Flavors and changing production methods are common among imported vodka marketers as they seek to extend their brand’s appeal. Grey Goose recently re-introduced La Vanille, which is made with vanilla beans harvested in Madagascar. “Naturally flavored, premium vodkas are starting to gain traction at top bars across the country,” Applbaum notes.
Ketel One appears to have hit the mark with the launch earlier this year of Ketel One Botanical, a first-of-its kind, lower-proof spirit (30% abv) made with vodka distilled with real botanicals and infused with natural flavors. “We introduced three varieties—Peach & Orange Blossom, Cucumber & Mint, and Grapefruit & Rose,” says Jim Ruane, brand director for Ketel One at Diageo North America. “Ketel One Botanical has quickly built momentum on the strength of its compelling proposition: fresh taste, no artificial flavors, no artificial sweeteners, no sugar, no carbs, and only 73 calories.”
BevMo’s Sundgren says the reception for the Ketel One Botanical has thus far been strong. “Unique flavors with fewer calories seem to be very on trend at the moment,” he says. Steve Madonna, senior vice president of culinary for Texas-based restaurant Bar Louie, is also a fan. He says the Botanical line is “gaining some steam” in a crowded category. “The brand’s perceived health and ease of execution are benefits to us,” he adds, noting that the flavors, when combined with soda or tonic and a garnish, translate into an easy but interesting drink.
Ruane acknowledges that “imported doesn’t necessarily mean better to today’s consumers,” but he also notes that the brand and its extensions fit with the lifestyle goals of many. “These days, the shift toward conscious living is having a fundamental impact on how consumers shop, eat, and drink,” he says, noting that a majority of Americans prioritize healthy or socially conscious food purchases and that lower-abv drinks are becoming increasingly popular at leading cocktail bars. “Ketel One’s ability to speak to product truths and its competitive claims—that it’s made from 100% non-GMO grain, exceptionally smooth, and family-made—advocate its superiority and provide a more powerful reason to choose our vodka,” Ruane adds. The Dutch brand declined 3.5% to 2.1 million cases in 2017.
Cîroc, another imported vodka from Diageo that sells in the above-premium price band, also struggled last year, with its volume dropping 15.2% to 1.57 million cases. Dan Sanborn, senior vice president of Cîroc, says flavors will be a major focus in returning the brand to growth. “We pride ourselves on constant evolution, flavor innovation, and changing how people consume and experience premium vodka,” he says. The brand’s latest flavor, just released in September, is Cîroc Black Raspberry. Other recent flavor launches include Mango, Summer Colada, and French Vanilla, all of which had strong receptions and, according to Sanborn, helped build momentum for the brand’s legacy variants, including the flagship Cîroc vodka.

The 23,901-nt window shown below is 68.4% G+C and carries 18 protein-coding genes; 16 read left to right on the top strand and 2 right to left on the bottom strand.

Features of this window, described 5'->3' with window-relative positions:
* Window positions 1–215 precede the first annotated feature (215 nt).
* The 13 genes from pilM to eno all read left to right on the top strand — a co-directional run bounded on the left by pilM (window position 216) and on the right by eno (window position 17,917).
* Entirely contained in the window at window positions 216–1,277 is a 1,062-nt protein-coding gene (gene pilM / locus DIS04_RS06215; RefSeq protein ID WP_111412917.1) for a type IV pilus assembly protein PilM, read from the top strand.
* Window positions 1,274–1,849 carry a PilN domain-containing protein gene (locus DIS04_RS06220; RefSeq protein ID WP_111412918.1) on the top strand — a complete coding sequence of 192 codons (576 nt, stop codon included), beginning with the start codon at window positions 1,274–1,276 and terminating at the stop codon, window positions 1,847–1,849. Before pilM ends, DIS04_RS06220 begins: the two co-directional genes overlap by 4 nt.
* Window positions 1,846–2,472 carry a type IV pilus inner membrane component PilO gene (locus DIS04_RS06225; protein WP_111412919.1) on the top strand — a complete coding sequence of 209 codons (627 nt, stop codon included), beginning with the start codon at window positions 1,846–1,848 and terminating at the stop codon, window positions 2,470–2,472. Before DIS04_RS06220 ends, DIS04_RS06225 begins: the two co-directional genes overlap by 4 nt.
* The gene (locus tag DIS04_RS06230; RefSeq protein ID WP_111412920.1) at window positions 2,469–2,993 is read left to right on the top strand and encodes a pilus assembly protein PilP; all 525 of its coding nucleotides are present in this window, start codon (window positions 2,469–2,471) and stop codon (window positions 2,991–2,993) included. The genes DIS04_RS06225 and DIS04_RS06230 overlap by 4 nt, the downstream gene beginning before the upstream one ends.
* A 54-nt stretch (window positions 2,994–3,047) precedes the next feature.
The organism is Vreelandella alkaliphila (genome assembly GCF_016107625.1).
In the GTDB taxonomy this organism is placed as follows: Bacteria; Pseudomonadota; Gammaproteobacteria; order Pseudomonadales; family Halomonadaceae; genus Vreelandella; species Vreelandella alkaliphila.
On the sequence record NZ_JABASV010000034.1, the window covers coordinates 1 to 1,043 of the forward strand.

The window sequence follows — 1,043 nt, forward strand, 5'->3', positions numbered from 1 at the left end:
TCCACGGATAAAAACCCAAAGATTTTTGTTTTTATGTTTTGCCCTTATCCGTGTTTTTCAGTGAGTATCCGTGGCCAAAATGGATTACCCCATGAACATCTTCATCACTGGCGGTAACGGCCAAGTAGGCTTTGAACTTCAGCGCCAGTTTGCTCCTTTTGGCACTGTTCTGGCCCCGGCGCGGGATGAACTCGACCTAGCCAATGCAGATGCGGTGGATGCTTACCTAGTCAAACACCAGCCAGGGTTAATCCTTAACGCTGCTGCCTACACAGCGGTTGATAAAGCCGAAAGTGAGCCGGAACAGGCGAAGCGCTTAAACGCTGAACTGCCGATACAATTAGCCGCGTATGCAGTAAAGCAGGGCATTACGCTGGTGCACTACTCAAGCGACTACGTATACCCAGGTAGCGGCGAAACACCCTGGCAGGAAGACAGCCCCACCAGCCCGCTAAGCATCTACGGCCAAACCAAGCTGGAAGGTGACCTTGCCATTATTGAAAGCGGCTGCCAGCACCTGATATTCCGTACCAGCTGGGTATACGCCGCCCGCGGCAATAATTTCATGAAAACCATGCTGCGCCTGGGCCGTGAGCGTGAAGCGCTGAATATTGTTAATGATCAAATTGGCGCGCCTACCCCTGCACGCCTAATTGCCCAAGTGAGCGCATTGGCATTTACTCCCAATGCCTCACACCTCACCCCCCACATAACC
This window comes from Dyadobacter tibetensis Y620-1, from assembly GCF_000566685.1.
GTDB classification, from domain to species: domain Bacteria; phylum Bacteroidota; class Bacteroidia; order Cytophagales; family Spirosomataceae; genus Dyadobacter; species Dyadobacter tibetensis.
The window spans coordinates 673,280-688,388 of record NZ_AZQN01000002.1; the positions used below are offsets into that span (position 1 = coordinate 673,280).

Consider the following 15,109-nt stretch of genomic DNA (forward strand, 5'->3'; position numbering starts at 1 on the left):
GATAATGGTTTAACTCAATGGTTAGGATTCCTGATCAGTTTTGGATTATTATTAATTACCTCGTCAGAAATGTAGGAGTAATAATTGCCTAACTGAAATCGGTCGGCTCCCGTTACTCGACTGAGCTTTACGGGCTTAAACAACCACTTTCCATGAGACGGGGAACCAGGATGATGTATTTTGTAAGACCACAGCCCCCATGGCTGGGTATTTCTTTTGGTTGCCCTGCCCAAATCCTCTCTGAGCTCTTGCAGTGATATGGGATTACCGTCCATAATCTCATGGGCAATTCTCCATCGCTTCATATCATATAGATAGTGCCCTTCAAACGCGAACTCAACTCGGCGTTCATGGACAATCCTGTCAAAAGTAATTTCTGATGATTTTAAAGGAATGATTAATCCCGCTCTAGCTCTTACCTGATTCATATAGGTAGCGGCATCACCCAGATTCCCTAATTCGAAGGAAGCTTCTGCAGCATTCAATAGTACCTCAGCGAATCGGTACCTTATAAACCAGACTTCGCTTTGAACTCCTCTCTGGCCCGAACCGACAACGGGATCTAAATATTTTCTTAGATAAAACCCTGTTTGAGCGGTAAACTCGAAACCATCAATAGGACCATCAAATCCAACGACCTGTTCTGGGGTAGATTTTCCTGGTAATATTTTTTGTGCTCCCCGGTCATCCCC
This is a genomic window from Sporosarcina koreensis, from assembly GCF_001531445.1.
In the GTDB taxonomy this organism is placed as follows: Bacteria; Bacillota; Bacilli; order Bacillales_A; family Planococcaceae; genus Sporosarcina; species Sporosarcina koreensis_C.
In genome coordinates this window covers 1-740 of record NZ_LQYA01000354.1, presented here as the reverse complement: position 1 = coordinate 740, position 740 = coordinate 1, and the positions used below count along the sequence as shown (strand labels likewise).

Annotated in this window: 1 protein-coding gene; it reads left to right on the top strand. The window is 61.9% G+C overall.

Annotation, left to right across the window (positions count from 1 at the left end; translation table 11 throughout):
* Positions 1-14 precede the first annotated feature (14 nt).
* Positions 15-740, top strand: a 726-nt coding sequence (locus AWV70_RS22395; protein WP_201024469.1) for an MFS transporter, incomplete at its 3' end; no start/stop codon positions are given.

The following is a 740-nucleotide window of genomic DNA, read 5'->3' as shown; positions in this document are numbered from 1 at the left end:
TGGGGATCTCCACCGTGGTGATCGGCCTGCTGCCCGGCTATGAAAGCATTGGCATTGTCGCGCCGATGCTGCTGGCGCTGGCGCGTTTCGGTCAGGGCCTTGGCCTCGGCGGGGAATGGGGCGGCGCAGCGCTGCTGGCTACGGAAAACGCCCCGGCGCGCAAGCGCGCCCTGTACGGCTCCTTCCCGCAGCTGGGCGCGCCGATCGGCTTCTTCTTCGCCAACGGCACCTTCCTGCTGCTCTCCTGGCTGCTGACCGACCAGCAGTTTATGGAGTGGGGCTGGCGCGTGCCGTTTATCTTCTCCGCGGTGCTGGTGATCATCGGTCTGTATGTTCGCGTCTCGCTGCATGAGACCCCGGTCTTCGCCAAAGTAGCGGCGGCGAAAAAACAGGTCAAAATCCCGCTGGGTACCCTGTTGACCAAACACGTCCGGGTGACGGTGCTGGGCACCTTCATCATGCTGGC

“Our focus is to continuously penetrate the market with aggressive introductions and move the needle with our innovations, all while reinvesting in our core products,” Sanborn adds. “A large sector of Cîroc vodka is flavor innovation. We’ve done it since the brand’s inception, which we’ve realized is a major key in gaining consumers and driving brand loyalty. It keeps people excited year after year and propels us as a dominant force in the market.”
Absolut vodka, which ranks second among premium-priced imports, is also banking on flavors—with a heavy emphasis on citrus—to help shore up volume. Grapefruit is the latest addition to Absolut’s citrus portfolio, which includes Citron, Lime, and Mandrin. “Absolut continues to evolve in response to listening to our consumer’s demands, as they’re at the heart of everything we do,” says Regan Clarke, Absolut’s brand director at Pernod Ricard USA. “Citrus is the largest growing category in consumer demand. But beyond the flavor profile, each of our citrus variants is made with natural ingredients, no added sugar, and no artificial coloring—another response to consumer demand for transparency into how their products are made.” Absolut has faltered volume-wise in recent years, and depletions of the premium-priced Swedish brand fell 3.1% to 3.81 million cases last year.